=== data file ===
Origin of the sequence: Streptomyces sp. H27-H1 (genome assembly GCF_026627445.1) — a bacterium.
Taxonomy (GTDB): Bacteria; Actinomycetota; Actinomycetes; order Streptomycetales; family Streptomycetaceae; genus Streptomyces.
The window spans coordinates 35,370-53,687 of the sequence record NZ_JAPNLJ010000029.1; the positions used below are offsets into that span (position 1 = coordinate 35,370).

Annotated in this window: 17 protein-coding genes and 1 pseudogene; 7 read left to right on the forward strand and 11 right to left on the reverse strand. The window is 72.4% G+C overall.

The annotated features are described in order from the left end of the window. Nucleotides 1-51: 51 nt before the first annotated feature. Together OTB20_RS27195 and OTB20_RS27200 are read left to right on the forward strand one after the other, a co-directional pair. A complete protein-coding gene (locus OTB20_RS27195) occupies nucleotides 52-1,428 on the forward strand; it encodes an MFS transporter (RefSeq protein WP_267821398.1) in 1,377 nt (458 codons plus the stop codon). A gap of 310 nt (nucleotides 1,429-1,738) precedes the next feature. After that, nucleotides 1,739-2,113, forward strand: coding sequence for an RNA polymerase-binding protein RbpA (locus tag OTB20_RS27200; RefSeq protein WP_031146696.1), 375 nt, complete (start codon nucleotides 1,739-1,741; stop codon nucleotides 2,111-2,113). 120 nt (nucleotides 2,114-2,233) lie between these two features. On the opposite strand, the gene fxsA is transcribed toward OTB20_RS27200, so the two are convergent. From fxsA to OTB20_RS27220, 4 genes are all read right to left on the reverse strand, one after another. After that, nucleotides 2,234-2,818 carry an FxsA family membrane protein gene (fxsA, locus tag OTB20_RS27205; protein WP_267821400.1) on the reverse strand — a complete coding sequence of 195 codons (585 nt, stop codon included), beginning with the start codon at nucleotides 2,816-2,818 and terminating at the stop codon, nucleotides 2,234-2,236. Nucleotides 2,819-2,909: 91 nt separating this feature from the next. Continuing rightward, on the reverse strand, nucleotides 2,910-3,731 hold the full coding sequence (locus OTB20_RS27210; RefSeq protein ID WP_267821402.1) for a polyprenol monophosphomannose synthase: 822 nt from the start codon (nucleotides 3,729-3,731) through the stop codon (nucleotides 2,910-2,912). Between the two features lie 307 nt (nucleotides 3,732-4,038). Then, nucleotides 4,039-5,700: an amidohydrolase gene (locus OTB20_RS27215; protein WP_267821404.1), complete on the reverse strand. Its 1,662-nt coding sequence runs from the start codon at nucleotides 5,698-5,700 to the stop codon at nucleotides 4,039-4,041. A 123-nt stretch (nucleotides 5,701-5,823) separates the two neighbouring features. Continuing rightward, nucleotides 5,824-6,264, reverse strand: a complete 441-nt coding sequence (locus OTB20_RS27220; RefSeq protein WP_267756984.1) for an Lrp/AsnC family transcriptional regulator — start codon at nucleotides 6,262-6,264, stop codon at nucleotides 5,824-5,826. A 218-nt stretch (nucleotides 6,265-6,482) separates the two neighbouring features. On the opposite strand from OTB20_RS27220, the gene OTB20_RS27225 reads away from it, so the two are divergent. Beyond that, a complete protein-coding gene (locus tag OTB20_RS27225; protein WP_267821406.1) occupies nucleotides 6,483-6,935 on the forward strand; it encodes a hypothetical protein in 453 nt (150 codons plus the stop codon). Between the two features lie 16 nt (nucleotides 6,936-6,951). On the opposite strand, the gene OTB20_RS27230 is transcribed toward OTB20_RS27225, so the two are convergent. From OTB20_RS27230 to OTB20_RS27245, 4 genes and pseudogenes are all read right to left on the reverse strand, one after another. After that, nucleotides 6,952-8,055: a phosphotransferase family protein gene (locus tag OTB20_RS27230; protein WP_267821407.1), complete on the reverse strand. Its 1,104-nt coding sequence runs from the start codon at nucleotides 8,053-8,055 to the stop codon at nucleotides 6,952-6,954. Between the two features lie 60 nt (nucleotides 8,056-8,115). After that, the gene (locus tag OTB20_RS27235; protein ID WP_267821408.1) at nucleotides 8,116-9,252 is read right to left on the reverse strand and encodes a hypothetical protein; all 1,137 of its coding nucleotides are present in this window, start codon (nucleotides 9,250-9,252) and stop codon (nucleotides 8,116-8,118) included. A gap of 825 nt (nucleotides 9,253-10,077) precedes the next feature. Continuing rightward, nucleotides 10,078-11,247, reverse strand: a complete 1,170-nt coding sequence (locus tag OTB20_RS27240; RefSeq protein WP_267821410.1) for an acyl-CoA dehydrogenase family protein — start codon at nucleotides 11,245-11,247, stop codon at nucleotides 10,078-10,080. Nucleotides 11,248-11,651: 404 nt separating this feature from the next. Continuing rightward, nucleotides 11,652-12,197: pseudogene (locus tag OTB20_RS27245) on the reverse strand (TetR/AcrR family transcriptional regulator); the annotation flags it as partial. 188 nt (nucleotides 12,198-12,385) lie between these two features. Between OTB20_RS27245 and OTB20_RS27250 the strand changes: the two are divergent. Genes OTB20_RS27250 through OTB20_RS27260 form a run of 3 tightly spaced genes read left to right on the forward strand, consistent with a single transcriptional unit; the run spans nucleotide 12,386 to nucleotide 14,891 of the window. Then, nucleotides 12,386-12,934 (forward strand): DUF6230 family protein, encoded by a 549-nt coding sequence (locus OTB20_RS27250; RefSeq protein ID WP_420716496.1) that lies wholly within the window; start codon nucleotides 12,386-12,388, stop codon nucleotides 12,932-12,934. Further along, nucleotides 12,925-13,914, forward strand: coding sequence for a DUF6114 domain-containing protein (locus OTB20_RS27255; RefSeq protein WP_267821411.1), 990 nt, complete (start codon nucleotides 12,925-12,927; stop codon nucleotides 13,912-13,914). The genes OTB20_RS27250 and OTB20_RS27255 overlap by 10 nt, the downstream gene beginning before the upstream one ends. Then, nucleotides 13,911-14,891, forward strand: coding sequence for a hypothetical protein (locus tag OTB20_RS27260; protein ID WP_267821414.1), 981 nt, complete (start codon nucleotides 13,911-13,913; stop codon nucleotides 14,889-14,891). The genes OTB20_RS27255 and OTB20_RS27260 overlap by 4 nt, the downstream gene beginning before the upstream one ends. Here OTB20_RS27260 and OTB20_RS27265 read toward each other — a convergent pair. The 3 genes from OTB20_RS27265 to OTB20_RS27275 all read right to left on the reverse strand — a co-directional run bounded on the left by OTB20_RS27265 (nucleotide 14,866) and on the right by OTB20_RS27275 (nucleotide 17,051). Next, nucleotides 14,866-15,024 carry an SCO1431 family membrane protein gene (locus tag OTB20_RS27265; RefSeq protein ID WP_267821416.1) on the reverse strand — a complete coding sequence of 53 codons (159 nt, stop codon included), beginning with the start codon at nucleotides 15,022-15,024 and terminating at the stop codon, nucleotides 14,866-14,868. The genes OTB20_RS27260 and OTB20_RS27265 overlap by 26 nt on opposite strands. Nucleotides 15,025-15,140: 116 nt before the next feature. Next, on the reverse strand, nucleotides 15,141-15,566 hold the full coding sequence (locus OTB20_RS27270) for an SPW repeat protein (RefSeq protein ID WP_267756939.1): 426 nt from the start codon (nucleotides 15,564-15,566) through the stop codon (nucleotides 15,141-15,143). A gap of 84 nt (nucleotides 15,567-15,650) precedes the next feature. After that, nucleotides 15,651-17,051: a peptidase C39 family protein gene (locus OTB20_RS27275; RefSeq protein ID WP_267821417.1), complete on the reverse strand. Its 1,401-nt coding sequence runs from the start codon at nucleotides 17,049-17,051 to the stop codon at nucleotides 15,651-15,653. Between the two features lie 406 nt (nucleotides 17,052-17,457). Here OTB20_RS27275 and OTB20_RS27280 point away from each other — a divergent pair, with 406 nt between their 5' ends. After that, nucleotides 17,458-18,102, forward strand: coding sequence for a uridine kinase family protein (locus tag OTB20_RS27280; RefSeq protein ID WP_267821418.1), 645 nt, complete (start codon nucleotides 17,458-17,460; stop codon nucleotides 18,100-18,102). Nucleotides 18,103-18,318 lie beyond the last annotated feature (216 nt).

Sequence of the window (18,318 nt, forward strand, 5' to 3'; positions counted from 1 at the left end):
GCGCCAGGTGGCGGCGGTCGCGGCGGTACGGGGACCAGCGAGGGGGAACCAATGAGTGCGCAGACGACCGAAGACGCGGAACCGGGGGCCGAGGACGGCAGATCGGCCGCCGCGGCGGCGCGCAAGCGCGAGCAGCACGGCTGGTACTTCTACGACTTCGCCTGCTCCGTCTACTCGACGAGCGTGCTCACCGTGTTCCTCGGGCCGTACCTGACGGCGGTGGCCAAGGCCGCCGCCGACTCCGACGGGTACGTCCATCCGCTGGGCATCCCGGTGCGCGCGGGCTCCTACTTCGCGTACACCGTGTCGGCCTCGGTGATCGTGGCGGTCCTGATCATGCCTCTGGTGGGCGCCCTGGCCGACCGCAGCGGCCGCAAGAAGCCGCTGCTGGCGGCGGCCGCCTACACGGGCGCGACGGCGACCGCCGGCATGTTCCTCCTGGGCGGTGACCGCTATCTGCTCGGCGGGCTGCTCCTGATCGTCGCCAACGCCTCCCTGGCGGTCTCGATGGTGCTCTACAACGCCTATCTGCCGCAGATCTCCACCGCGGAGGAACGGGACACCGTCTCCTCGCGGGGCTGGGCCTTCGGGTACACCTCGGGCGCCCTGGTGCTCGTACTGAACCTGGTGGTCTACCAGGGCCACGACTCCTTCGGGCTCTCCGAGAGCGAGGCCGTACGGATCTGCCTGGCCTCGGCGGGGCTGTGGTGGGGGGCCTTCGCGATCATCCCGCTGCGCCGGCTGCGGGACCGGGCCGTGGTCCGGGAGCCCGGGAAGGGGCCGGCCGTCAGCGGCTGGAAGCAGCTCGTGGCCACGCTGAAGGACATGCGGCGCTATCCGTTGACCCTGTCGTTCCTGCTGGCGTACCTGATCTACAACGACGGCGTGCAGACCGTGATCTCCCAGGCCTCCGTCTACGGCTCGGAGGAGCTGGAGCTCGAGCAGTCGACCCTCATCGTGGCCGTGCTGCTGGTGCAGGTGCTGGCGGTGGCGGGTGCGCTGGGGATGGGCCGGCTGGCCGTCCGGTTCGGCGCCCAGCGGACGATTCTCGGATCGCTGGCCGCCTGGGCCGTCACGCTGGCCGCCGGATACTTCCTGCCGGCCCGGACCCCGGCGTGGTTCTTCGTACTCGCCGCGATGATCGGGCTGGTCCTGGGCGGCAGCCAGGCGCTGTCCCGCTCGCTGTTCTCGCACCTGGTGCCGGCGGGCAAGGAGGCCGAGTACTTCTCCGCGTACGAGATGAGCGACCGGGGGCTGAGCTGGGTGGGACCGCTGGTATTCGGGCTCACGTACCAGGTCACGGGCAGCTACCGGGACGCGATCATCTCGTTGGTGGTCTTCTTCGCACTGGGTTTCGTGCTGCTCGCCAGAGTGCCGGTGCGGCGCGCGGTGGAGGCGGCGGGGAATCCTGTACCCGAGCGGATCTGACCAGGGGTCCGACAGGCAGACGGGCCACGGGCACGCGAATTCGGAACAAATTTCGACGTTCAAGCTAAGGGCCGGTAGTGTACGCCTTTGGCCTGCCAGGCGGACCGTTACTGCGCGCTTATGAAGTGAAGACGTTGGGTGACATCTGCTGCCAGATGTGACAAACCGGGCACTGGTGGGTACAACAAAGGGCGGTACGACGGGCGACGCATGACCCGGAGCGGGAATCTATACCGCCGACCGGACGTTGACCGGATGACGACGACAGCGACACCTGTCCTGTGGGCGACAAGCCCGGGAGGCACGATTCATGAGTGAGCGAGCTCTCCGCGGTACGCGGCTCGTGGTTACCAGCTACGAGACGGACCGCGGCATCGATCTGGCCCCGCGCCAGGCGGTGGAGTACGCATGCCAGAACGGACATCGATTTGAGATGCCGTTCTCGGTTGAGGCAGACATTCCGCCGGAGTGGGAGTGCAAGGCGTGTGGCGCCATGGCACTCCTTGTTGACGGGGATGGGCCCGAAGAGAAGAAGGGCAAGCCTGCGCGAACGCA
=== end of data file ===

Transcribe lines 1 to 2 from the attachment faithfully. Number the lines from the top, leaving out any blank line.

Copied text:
Origin of the sequence: Streptomyces sp. H27-H1 (genome assembly GCF_026627445.1) — a bacterium.
Taxonomy (GTDB): Bacteria; Actinomycetota; Actinomycetes; order Streptomycetales; family Streptomycetaceae; genus Streptomyces.